You’ve looked over the options and have made your choice: You’re ready to purchase that cozy condo or that attractive New York brownstone. Whenever you buy residential New York real estate, you aren’t merely paying the asking price. Rather, there are many other fees associated with it including a host of various closing costs. As a purchaser, you want to save money and may want to avoid a survey or an inspection as a way to keep down expenses. While some of these costs (including broker fees) aren’t negotiable, there are things that you can sidestep.
However, many times mortgage lenders won’t allow buyers to do this. A close analysis of the financial information prior to closing indicates that you have to pay for title insurance not only for yourself but also for the mortgage lender. While there is usually no way to get out of buying a lender’s policy, you can opt out of a buyer’s policy. But is this something that you really want to do? Read on to learn more about making this choice and what’s at stake if you don’t buy a homeowner’s title policy.
Types of Policies
There are two types of title insurance policies, an owner’s policy and a loan policy. The owner’s policy protects you in case there is a covered title defect in your right of ownership. If you need a mortgage to buy your home, the lender will probably require that you purchase a loan policy or lender’s policy. This policy protects the lender’s interest in the property until the mortgage has been paid in full.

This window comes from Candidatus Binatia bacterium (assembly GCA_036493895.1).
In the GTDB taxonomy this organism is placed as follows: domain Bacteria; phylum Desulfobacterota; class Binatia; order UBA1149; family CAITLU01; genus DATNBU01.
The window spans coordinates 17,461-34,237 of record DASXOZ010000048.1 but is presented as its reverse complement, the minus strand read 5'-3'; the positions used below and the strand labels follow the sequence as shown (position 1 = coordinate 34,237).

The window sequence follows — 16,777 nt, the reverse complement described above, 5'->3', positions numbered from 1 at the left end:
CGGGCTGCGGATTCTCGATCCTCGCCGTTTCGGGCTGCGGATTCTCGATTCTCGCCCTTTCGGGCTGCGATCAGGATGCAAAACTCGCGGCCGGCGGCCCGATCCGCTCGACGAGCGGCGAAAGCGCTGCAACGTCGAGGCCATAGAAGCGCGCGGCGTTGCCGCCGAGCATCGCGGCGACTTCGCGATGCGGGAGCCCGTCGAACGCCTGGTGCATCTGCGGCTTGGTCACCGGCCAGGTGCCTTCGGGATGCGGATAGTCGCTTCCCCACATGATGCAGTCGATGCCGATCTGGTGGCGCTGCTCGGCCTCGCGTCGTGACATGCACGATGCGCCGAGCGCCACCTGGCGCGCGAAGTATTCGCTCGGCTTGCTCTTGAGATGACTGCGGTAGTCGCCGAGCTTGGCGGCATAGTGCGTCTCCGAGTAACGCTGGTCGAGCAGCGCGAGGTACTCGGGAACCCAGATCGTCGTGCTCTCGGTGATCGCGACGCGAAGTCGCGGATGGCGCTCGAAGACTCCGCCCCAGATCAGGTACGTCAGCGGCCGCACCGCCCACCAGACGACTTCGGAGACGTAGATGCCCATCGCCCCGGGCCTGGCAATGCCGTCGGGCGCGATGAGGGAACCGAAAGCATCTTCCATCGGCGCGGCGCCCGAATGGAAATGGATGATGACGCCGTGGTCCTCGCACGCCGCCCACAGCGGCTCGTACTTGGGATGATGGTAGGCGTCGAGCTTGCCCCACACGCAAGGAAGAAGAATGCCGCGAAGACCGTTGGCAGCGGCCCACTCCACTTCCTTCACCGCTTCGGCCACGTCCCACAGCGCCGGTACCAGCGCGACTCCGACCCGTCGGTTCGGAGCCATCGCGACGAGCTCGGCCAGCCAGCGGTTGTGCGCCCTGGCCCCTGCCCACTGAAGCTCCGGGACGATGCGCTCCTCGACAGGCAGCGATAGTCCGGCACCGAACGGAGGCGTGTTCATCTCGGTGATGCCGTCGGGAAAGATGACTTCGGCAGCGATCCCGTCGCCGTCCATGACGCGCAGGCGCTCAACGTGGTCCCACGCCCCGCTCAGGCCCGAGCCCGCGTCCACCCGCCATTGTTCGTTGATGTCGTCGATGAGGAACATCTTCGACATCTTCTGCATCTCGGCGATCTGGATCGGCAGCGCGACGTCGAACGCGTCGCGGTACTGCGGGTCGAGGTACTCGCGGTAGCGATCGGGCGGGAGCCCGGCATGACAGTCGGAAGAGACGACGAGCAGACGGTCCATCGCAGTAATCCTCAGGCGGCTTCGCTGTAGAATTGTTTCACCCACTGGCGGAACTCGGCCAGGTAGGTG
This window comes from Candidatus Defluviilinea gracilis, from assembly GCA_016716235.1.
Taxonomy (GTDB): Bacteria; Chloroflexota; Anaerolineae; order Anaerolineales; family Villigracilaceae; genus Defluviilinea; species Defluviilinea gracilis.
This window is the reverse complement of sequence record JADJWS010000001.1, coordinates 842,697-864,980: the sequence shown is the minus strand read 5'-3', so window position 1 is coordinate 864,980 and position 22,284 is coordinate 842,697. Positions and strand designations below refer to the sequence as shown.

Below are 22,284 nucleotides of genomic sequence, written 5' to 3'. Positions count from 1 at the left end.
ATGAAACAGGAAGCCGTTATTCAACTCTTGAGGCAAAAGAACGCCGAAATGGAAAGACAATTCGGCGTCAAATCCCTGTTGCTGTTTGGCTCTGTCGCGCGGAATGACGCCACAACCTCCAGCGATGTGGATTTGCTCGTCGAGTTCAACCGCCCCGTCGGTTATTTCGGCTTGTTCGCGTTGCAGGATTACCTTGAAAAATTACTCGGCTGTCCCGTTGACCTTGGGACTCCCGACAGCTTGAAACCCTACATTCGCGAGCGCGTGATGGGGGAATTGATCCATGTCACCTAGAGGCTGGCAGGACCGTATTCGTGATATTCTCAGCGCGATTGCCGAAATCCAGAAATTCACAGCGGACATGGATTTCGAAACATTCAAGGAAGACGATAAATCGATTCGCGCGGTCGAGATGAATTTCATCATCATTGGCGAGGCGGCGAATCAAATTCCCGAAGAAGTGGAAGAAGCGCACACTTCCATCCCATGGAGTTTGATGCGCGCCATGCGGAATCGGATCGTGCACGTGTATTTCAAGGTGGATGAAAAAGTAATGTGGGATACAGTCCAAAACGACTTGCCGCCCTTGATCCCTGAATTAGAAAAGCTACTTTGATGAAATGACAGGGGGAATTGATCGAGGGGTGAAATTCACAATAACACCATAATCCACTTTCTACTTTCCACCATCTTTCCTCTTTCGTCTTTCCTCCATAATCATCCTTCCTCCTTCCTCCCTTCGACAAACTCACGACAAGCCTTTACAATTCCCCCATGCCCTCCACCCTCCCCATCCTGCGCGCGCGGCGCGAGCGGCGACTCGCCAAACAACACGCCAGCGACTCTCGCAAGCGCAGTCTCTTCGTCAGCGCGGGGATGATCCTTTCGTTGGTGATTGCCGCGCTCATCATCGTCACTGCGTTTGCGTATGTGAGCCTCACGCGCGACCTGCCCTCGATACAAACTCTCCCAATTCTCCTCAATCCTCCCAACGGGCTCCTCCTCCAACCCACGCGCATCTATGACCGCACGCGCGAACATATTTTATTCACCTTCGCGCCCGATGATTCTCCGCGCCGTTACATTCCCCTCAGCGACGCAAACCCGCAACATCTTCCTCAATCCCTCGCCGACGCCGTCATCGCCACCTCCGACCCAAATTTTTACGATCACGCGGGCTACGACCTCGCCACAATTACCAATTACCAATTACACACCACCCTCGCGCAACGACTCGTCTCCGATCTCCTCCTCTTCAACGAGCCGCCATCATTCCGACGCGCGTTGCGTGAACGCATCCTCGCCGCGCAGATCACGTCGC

Title Insurance and Ownership Rights
In order to get a title insurance policy, you will need to have a company carry out an exhaustive title search looking at the ownership history of the property, including any liens that require payment as part of the transaction. When you acquire a title insurance policy, it will protect you if another party eventually shows up claiming to be an owner or claiming to have the right to some other hold on the property’s title.
First, the title insurance will pay for a lawyer to represent you in a title dispute in court. Next, if the person claiming title is successful and you lose possession of the property, then the title insurance will reimburse you for the investments that you’ve made in the property.
However, if you don’t have a title policy and someone brings a claim against your property, you could lose out on not only the down payment that you made, but also on all of the accrued equity from payments since the closing, and the value of improvements that you’ve made to your home.
Get Answers from an Experienced New York Real Estate Attorney
Buying a new home is one of the most fulfilling things that you can do. Ensuring that your right to own the property is secure can be equally satisfying. Understanding the aspects of a real estate transaction can assist you with making thoughtful choices prior to your closing. Get help with this by turning to one of our experienced MOWK Law attorneys who can guide you through this process. Contact us today for more information.